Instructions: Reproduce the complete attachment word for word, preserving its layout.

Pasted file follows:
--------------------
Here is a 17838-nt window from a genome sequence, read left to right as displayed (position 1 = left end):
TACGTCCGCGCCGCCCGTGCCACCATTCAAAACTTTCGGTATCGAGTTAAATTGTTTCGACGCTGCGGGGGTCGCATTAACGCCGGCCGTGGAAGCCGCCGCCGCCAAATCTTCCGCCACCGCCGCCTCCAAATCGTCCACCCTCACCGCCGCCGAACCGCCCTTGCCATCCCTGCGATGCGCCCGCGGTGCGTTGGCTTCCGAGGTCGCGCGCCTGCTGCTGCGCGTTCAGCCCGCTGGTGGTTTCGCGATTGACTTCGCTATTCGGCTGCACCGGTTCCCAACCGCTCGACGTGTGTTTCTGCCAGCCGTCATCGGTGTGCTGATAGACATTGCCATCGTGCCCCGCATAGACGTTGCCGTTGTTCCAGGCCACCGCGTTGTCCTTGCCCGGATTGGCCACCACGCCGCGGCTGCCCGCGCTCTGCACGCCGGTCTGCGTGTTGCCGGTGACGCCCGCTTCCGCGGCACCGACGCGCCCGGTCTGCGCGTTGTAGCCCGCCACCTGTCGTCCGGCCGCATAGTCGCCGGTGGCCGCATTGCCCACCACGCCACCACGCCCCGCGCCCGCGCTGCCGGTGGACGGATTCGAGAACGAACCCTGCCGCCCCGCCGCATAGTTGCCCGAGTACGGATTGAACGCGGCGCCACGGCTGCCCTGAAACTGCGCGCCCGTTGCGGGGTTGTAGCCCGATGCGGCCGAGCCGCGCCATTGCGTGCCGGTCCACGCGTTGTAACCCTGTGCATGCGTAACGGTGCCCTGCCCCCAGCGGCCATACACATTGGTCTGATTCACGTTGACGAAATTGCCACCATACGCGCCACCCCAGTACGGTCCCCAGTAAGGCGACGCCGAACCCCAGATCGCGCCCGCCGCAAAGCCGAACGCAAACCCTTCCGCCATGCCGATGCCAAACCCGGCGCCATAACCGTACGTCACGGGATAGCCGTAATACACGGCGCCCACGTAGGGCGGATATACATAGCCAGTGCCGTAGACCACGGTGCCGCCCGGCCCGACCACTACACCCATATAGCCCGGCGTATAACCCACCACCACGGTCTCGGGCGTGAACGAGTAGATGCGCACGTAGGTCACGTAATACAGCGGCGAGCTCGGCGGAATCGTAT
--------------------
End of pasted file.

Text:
Here is a 17838-nt window from a genome sequence, read left to right as displayed (position 1 = left end):
TACGTCCGCGCCGCCCGTGCCACCATTCAAAACTTTCGGTATCGAGTTAAATTGTTTCGACGCTGCGGGGGTCGCATTAACGCCGGCCGTGGAAGCCGCCGCCGCCAAATCTTCCGCCACCGCCGCCTCCAAATCGTCCACCCTCACCGCCGCCGAACCGCCCTTGCCATCCCTGCGATGCGCCCGCGGTGCGTTGGCTTCCGAGGTCGCGCGCCTGCTGCTGCGCGTTCAGCCCGCTGGTGGTTTCGCGATTGACTTCGCTATTCGGCTGCACCGGTTCCCAACCGCTCGACGTGTGTTTCTGCCAGCCGTCATCGGTGTGCTGATAGACATTGCCATCGTGCCCCGCATAGACGTTGCCGTTGTTCCAGGCCACCGCGTTGTCCTTGCCCGGATTGGCCACCACGCCGCGGCTGCCCGCGCTCTGCACGCCGGTCTGCGTGTTGCCGGTGACGCCCGCTTCCGCGGCACCGACGCGCCCGGTCTGCGCGTTGTAGCCCGCCACCTGTCGTCCGGCCGCATAGTCGCCGGTGGCCGCATTGCCCACCACGCCACCACGCCCCGCGCCCGCGCTGCCGGTGGACGGATTCGAGAACGAACCCTGCCGCCCCGCCGCATAGTTGCCCGAGTACGGATTGAACGCGGCGCCACGGCTGCCCTGAAACTGCGCGCCCGTTGCGGGGTTGTAGCCCGATGCGGCCGAGCCGCGCCATTGCGTGCCGGTCCACGCGTTGTAACCCTGTGCATGCGTAACGGTGCCCTGCCCCCAGCGGCCATACACATTGGTCTGATTCACGTTGACGAAATTGCCACCATACGCGCCACCCCAGTACGGTCCCCAGTAAGGCGACGCCGAACCCCAGATCGCGCCCGCCGCAAAGCCGAACGCAAACCCTTCCGCCATGCCGATGCCAAACCCGGCGCCATAACCGTACGTCACGGGATAGCCGTAATACACGGCGCCCACGTAGGGCGGATATACATAGCCAGTGCCGTAGACCACGGTGCCGCCCGGCCCGACCACTACACCCATATAGCCCGGCGTATAACCCACCACCACGGTCTCGGGCGTGAACGAGTAGATGCGCACGTAGGTCACGTAATACAGCGGCGAGCTCGGCGGAATCGTAT